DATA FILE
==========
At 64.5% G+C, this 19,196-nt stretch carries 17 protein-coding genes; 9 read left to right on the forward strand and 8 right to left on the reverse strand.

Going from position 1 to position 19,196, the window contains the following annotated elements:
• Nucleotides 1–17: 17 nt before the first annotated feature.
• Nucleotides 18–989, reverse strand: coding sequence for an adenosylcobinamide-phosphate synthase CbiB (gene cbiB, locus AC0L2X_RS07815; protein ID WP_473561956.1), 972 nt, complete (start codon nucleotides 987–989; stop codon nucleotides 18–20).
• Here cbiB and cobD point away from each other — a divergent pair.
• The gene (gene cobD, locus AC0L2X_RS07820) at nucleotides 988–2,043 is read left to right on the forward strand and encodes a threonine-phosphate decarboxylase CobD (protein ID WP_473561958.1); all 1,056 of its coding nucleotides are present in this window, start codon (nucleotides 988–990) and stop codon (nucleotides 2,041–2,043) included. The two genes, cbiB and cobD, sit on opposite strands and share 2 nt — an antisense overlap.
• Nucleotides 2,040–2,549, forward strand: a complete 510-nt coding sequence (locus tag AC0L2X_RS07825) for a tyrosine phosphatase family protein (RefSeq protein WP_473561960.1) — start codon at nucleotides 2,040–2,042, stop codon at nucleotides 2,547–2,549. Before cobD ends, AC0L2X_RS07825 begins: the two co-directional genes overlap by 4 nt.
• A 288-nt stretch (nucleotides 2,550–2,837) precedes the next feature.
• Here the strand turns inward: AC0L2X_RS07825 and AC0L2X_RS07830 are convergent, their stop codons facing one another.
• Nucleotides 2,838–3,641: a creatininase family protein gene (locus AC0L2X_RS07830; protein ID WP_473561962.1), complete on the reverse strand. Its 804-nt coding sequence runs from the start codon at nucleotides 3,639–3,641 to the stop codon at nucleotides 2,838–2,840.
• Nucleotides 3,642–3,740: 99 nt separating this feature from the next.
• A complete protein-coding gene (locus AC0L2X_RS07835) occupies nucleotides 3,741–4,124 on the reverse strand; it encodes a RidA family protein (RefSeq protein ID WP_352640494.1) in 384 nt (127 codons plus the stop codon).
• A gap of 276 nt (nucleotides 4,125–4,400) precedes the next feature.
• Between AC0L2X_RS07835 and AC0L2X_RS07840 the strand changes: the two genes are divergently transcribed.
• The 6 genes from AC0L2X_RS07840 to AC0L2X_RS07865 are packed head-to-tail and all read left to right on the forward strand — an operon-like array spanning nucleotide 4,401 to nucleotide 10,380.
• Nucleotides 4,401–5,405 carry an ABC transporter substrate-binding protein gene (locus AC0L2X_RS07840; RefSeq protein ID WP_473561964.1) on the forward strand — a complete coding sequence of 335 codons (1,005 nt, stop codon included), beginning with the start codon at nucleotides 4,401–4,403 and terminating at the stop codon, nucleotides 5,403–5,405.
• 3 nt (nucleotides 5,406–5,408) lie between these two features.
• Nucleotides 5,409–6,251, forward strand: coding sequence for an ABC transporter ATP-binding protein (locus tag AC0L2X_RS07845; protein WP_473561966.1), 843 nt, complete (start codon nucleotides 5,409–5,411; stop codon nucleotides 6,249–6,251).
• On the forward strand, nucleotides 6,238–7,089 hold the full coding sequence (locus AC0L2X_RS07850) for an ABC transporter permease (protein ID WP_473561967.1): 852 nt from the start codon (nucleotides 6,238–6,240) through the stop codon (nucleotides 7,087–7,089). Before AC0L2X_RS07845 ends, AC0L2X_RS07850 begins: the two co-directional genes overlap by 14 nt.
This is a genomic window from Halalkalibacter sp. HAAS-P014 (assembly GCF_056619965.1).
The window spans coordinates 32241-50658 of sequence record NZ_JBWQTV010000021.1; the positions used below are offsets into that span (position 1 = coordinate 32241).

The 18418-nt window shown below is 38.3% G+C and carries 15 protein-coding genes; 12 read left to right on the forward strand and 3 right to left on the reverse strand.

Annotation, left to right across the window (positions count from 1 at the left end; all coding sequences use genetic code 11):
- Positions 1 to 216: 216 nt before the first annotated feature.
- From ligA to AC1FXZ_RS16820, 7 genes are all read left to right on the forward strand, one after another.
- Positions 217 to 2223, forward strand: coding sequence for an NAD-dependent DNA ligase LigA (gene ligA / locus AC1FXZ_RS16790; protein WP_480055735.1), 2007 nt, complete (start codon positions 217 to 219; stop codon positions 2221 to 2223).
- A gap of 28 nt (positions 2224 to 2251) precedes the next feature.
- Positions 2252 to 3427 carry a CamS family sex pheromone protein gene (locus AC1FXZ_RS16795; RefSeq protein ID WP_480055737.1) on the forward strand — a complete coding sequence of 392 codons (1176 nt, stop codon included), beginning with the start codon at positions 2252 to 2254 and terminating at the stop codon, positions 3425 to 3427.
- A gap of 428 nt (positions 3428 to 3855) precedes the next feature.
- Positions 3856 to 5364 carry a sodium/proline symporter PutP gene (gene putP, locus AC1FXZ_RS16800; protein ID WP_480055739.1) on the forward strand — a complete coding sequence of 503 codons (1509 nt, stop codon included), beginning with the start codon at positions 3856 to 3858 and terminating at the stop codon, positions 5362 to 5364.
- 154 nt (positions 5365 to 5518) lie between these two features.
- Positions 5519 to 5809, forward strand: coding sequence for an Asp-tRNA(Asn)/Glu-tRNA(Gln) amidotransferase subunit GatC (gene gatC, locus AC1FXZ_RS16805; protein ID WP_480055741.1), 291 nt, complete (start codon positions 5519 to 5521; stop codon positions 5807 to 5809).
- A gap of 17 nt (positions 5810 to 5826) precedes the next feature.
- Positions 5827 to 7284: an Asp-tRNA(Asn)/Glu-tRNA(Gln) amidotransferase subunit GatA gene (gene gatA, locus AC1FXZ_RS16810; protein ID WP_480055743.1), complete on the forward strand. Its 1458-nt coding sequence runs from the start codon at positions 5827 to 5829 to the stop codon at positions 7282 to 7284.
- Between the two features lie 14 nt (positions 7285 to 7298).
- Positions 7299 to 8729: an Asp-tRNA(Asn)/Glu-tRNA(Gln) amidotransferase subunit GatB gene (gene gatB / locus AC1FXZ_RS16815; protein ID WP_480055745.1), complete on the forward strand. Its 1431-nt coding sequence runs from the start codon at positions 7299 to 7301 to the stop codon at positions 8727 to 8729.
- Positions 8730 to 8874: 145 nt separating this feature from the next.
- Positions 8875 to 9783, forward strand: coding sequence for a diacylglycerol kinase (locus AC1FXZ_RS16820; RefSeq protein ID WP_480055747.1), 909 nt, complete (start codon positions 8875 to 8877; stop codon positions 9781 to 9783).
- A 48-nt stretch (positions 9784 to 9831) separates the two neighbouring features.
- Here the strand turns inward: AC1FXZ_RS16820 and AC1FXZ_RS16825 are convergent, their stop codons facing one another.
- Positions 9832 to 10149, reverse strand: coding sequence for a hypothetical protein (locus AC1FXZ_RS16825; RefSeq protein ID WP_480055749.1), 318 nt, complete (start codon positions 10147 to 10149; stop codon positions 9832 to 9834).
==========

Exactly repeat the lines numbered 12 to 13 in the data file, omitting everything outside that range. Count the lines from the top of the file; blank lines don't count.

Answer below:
• A complete protein-coding gene (locus AC0L2X_RS07835) occupies nucleotides 3,741–4,124 on the reverse strand; it encodes a RidA family protein (RefSeq protein ID WP_352640494.1) in 384 nt (127 codons plus the stop codon).
• A gap of 276 nt (nucleotides 4,125–4,400) precedes the next feature.